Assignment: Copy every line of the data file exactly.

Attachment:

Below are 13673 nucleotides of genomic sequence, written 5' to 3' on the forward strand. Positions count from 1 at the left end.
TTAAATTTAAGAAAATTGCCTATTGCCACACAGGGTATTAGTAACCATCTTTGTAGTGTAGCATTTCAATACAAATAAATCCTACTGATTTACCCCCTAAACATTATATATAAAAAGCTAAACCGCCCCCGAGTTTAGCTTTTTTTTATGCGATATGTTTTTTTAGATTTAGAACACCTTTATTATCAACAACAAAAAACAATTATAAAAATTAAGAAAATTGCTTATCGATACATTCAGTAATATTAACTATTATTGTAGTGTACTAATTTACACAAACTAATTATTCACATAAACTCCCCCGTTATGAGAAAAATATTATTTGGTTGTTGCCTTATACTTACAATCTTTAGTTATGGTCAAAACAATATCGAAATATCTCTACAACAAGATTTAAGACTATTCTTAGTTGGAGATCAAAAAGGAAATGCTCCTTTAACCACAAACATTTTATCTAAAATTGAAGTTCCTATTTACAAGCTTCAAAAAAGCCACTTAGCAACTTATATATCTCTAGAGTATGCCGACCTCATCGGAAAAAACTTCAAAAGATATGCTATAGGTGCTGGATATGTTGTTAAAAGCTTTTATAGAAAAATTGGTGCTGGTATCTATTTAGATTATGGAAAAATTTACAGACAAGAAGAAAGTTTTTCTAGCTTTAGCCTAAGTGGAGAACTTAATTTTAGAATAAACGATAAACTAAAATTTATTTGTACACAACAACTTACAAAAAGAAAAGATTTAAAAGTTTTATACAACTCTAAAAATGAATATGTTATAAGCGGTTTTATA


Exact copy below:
Below are 13673 nucleotides of genomic sequence, written 5' to 3' on the forward strand. Positions count from 1 at the left end.
TTAAATTTAAGAAAATTGCCTATTGCCACACAGGGTATTAGTAACCATCTTTGTAGTGTAGCATTTCAATACAAATAAATCCTACTGATTTACCCCCTAAACATTATATATAAAAAGCTAAACCGCCCCCGAGTTTAGCTTTTTTTTATGCGATATGTTTTTTTAGATTTAGAACACCTTTATTATCAACAACAAAAAACAATTATAAAAATTAAGAAAATTGCTTATCGATACATTCAGTAATATTAACTATTATTGTAGTGTACTAATTTACACAAACTAATTATTCACATAAACTCCCCCGTTATGAGAAAAATATTATTTGGTTGTTGCCTTATACTTACAATCTTTAGTTATGGTCAAAACAATATCGAAATATCTCTACAACAAGATTTAAGACTATTCTTAGTTGGAGATCAAAAAGGAAATGCTCCTTTAACCACAAACATTTTATCTAAAATTGAAGTTCCTATTTACAAGCTTCAAAAAAGCCACTTAGCAACTTATATATCTCTAGAGTATGCCGACCTCATCGGAAAAAACTTCAAAAGATATGCTATAGGTGCTGGATATGTTGTTAAAAGCTTTTATAGAAAAATTGGTGCTGGTATCTATTTAGATTATGGAAAAATTTACAGACAAGAAGAAAGTTTTTCTAGCTTTAGCCTAAGTGGAGAACTTAATTTTAGAATAAACGATAAACTAAAATTTATTTGTACACAACAACTTACAAAAAGAAAAGATTTAAAAGTTTTATACAACTCTAAAAATGAATATGTTATAAGCGGTTTTATA